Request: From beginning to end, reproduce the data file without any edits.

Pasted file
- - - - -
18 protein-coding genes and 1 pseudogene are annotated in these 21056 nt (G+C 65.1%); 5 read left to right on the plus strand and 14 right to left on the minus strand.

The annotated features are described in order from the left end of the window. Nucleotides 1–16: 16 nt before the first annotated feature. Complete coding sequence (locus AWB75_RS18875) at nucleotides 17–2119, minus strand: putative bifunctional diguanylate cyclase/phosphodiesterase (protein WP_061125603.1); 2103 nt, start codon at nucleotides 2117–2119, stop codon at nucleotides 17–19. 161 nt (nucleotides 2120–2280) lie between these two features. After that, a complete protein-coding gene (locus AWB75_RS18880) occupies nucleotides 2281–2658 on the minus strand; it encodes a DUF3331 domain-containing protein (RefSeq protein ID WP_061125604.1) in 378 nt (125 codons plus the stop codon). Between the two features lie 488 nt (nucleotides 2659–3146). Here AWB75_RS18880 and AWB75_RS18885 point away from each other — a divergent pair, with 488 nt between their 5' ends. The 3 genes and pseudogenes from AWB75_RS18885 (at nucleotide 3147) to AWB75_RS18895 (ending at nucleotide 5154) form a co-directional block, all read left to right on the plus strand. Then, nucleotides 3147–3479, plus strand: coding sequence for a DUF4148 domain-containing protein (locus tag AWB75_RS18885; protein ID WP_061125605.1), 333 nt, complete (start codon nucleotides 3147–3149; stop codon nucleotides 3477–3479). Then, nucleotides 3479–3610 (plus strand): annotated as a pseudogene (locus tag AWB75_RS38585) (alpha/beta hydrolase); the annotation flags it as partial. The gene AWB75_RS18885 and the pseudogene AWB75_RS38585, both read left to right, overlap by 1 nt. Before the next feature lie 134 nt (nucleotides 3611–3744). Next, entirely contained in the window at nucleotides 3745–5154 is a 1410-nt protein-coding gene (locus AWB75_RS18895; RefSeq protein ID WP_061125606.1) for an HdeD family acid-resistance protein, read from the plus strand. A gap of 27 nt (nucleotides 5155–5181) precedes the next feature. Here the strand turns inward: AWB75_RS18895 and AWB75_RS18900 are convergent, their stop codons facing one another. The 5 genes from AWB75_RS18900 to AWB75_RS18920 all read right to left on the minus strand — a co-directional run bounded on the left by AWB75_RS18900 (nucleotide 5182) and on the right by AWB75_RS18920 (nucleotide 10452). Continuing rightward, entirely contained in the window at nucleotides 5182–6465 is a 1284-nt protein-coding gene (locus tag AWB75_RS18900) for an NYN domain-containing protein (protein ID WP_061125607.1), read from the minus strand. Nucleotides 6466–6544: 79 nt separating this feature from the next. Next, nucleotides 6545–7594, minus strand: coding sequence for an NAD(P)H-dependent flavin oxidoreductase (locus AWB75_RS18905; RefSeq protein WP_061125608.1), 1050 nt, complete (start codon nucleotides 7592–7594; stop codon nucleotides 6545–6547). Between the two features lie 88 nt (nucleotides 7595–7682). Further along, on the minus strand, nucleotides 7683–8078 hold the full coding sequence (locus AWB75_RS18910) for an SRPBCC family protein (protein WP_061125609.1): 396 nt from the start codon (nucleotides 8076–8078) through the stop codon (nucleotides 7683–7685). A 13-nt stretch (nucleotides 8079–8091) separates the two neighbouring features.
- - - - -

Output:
18 protein-coding genes and 1 pseudogene are annotated in these 21056 nt (G+C 65.1%); 5 read left to right on the plus strand and 14 right to left on the minus strand.

The annotated features are described in order from the left end of the window. Nucleotides 1–16: 16 nt before the first annotated feature. Complete coding sequence (locus AWB75_RS18875) at nucleotides 17–2119, minus strand: putative bifunctional diguanylate cyclase/phosphodiesterase (protein WP_061125603.1); 2103 nt, start codon at nucleotides 2117–2119, stop codon at nucleotides 17–19. 161 nt (nucleotides 2120–2280) lie between these two features. After that, a complete protein-coding gene (locus AWB75_RS18880) occupies nucleotides 2281–2658 on the minus strand; it encodes a DUF3331 domain-containing protein (RefSeq protein ID WP_061125604.1) in 378 nt (125 codons plus the stop codon). Between the two features lie 488 nt (nucleotides 2659–3146). Here AWB75_RS18880 and AWB75_RS18885 point away from each other — a divergent pair, with 488 nt between their 5' ends. The 3 genes and pseudogenes from AWB75_RS18885 (at nucleotide 3147) to AWB75_RS18895 (ending at nucleotide 5154) form a co-directional block, all read left to right on the plus strand. Then, nucleotides 3147–3479, plus strand: coding sequence for a DUF4148 domain-containing protein (locus tag AWB75_RS18885; protein ID WP_061125605.1), 333 nt, complete (start codon nucleotides 3147–3149; stop codon nucleotides 3477–3479). Then, nucleotides 3479–3610 (plus strand): annotated as a pseudogene (locus tag AWB75_RS38585) (alpha/beta hydrolase); the annotation flags it as partial. The gene AWB75_RS18885 and the pseudogene AWB75_RS38585, both read left to right, overlap by 1 nt. Before the next feature lie 134 nt (nucleotides 3611–3744). Next, entirely contained in the window at nucleotides 3745–5154 is a 1410-nt protein-coding gene (locus AWB75_RS18895; RefSeq protein ID WP_061125606.1) for an HdeD family acid-resistance protein, read from the plus strand. A gap of 27 nt (nucleotides 5155–5181) precedes the next feature. Here the strand turns inward: AWB75_RS18895 and AWB75_RS18900 are convergent, their stop codons facing one another. The 5 genes from AWB75_RS18900 to AWB75_RS18920 all read right to left on the minus strand — a co-directional run bounded on the left by AWB75_RS18900 (nucleotide 5182) and on the right by AWB75_RS18920 (nucleotide 10452). Continuing rightward, entirely contained in the window at nucleotides 5182–6465 is a 1284-nt protein-coding gene (locus tag AWB75_RS18900) for an NYN domain-containing protein (protein ID WP_061125607.1), read from the minus strand. Nucleotides 6466–6544: 79 nt separating this feature from the next. Next, nucleotides 6545–7594, minus strand: coding sequence for an NAD(P)H-dependent flavin oxidoreductase (locus AWB75_RS18905; RefSeq protein WP_061125608.1), 1050 nt, complete (start codon nucleotides 7592–7594; stop codon nucleotides 6545–6547). Between the two features lie 88 nt (nucleotides 7595–7682). Further along, on the minus strand, nucleotides 7683–8078 hold the full coding sequence (locus AWB75_RS18910) for an SRPBCC family protein (protein WP_061125609.1): 396 nt from the start codon (nucleotides 8076–8078) through the stop codon (nucleotides 7683–7685). A 13-nt stretch (nucleotides 8079–8091) separates the two neighbouring features.